North-South All-Star Game Moving to Hancock Whitney Stadium

The AHSAA North-South All-Star Football Game is Moving to the Campus of the University of South Alabama

Montgomery, AL – The AHSAA’s oldest all-star game has found a new home.

The 62nd annual North-South All-Star Football Classic will be played at the University of South Alabama’s Hancock Whitney Stadium December 18 in Mobile, announced Jamie Lee Director of the Alabama High School Athletic Directors & Coaches Association (AHSADCA) Friday. The 25,000-seat stadium which opened this season, is the home of the USA Jaguars.

“We are thankful for the City (and County) of Mobile, the Mobile Sports Authority and the University of South Alabama for their interest and support of one of our premiere events,” said Lee. “Several cities showed interest in the event but Mobile rose above them all in order to support our student-athletes and coaches. We look forward to partnering with them the next three years.”

The contract is a three-year agreement including 2020, 2021 and 2022.

Mobile was home to the Alabama-Mississippi All-Star Classic from 1988 to 2010.  AHSAA Executive Director Steve Savarese said he knows firsthand what a great experience Mobile created for that contest.

“I am glad to see our North-South Game moving to Mobile,” he said. “I coached in the Alabama-Mississippi All-Star Game and saw firsthand what a great experience it was for the players and coaches. Our teams will have the opportunity to play in South Alabama’s brand-new Hancock Whitney Stadium. I know the City (and County) of Mobile, the Mobile Sports Authority and the University of South Alabama will provide a great experience for our North-South Game.”

Savarese and Lee said the AHSAA and AHSADCA appreciate the interest and commitment shown by the City (and County leaders) of Mobile, USA, and the Mobile Sports Authority.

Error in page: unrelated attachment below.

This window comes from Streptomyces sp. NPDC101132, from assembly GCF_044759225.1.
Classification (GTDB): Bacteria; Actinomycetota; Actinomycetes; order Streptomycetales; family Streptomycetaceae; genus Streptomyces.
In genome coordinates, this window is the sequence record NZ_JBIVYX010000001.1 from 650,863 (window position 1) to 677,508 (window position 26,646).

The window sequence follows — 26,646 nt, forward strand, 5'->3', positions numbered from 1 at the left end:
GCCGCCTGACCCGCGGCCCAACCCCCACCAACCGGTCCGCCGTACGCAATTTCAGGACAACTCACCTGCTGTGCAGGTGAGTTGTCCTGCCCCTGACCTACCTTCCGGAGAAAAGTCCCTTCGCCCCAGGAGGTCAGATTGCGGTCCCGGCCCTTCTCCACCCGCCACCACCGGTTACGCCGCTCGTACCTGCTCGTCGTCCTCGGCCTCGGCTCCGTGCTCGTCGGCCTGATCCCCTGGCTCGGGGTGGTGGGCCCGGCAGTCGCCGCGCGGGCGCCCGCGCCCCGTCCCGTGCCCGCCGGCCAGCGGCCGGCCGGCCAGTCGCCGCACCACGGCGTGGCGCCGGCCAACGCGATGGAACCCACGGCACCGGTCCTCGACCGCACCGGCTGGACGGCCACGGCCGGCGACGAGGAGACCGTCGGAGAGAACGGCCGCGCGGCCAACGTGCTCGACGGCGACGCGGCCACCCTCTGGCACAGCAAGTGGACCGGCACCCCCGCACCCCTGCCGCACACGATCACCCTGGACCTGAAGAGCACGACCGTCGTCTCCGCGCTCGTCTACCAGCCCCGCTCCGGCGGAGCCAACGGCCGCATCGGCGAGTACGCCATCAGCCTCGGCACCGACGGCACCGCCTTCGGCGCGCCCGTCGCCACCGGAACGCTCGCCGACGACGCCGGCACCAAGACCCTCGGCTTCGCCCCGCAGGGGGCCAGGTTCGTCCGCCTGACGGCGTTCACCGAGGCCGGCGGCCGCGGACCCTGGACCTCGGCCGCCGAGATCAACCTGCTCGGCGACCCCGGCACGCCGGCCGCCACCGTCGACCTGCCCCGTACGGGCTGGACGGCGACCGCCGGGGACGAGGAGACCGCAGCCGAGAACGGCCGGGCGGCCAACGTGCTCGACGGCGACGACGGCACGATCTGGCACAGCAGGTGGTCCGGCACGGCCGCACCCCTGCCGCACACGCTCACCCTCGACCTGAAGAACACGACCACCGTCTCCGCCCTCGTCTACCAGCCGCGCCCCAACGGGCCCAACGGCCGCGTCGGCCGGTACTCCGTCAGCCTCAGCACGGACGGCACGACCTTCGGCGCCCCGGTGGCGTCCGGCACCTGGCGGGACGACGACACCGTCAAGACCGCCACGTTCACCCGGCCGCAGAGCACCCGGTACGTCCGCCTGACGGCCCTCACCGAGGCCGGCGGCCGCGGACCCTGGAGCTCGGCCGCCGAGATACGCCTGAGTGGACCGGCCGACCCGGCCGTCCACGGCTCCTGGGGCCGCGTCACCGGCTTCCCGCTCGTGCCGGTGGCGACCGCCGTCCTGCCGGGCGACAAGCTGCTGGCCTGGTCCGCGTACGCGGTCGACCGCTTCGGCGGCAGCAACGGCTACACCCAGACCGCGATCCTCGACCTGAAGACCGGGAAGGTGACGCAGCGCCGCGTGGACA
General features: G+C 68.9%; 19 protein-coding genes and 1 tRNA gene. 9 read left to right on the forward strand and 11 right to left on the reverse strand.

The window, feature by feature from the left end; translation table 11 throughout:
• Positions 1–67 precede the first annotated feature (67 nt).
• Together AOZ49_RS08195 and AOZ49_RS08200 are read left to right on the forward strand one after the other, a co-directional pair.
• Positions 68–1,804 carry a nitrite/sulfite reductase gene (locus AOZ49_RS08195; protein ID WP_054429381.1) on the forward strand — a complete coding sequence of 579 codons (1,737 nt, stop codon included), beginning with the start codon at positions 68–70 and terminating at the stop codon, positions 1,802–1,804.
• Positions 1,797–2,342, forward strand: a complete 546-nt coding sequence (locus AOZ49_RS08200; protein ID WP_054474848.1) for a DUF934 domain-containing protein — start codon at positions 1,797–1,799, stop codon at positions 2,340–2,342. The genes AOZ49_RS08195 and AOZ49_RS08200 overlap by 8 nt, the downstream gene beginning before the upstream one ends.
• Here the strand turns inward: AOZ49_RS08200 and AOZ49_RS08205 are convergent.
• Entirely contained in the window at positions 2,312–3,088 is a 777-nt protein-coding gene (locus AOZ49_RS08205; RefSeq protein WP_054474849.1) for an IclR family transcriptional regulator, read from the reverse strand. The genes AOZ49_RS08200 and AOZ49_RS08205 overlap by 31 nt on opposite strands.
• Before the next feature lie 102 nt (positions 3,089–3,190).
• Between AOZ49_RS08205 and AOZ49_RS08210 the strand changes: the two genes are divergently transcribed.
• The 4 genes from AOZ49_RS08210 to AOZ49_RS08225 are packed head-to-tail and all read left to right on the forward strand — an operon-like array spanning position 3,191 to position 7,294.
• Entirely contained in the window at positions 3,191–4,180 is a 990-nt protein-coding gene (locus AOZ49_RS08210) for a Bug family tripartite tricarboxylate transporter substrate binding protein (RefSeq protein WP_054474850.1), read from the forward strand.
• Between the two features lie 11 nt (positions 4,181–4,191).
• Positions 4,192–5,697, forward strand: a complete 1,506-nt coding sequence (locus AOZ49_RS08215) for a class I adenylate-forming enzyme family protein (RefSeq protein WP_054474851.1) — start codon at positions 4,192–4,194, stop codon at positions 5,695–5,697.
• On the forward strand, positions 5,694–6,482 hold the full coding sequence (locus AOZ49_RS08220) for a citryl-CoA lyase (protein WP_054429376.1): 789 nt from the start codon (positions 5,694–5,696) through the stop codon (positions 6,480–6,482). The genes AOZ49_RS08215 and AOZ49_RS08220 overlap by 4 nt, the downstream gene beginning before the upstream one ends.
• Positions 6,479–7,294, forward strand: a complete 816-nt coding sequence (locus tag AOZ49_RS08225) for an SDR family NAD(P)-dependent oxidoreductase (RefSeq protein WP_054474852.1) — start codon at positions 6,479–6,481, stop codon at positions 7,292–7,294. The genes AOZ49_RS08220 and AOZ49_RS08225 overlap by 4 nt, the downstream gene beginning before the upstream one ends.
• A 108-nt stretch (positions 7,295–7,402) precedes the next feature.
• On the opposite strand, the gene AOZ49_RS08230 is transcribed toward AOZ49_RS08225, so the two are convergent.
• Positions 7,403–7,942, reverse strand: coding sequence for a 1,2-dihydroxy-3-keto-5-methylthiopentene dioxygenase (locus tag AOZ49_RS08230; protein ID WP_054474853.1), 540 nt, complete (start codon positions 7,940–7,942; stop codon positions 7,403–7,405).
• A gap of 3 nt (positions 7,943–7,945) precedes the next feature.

“We are honored to host the North-South All-Star game at Hancock Whitney Stadium on the campus of the University of South Alabama,” said USA Director of Athletics Dr. Joel Erdmann. “We owe a special thank you to Danny Corte, the Mobile Sports Authority and others that made this a reality, and to the AHSAA for the opportunity.  This is truly a team effort by and for our community.”

Corte, the executive director of the Mobile Sports Authority, is also excited about bringing the North-South Game to Mobile.

“We at the Mobile Sports Authority, with the backing of both the City and County of Mobile, are fired up to be co-hosting the North-South All-Star Football Game (with the AHSAA) for the next three years at the new Hancock Whitney Stadium on the University of South Alabama campus,” Corte said. “I want to thank the Alabama High School Athletic Association for the confidence they’ve shown in us to host one of their signature annual events. I also want to especially thank Joel Erdmann and the University of South Alabama for partnering with us along with the Mobile County Public School System and Visit Mobile. Our entire team is looking forward to creating a great experience in Mobile for the young athletes and their families and fans.”   

The AHSADCA, which operates under the auspices of the Alabama High School Athletic Association (AHSAA) manages the North-South All-Star game annually which pits two 37-member teams comprised of current seniors. The South holds a 31-27-2 led in the series.